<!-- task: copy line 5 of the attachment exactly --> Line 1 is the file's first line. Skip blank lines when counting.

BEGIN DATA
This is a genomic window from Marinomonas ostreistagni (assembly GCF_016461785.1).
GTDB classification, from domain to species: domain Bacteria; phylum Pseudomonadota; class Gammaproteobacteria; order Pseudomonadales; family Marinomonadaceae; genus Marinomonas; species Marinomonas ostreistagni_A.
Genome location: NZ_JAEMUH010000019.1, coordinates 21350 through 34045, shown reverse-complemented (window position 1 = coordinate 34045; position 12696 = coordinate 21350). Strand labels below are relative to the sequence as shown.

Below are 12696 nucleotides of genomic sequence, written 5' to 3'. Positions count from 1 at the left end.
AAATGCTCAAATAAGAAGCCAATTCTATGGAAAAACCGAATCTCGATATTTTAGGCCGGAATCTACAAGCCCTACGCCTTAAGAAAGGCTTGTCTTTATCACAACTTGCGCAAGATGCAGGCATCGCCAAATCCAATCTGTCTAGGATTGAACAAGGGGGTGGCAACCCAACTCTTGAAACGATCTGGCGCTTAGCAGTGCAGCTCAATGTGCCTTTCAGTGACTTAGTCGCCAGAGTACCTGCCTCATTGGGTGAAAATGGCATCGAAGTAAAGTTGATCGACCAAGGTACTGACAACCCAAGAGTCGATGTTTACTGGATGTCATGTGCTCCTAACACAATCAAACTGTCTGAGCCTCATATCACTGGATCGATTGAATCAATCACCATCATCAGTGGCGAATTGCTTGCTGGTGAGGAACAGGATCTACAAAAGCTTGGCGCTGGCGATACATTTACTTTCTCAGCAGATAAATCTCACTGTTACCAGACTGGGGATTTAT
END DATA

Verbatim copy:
AAATGCTCAAATAAGAAGCCAATTCTATGGAAAAACCGAATCTCGATATTTTAGGCCGGAATCTACAAGCCCTACGCCTTAAGAAAGGCTTGTCTTTATCACAACTTGCGCAAGATGCAGGCATCGCCAAATCCAATCTGTCTAGGATTGAACAAGGGGGTGGCAACCCAACTCTTGAAACGATCTGGCGCTTAGCAGTGCAGCTCAATGTGCCTTTCAGTGACTTAGTCGCCAGAGTACCTGCCTCATTGGGTGAAAATGGCATCGAAGTAAAGTTGATCGACCAAGGTACTGACAACCCAAGAGTCGATGTTTACTGGATGTCATGTGCTCCTAACACAATCAAACTGTCTGAGCCTCATATCACTGGATCGATTGAATCAATCACCATCATCAGTGGCGAATTGCTTGCTGGTGAGGAACAGGATCTACAAAAGCTTGGCGCTGGCGATACATTTACTTTCTCAGCAGATAAATCTCACTGTTACCAGACTGGGGATTTAT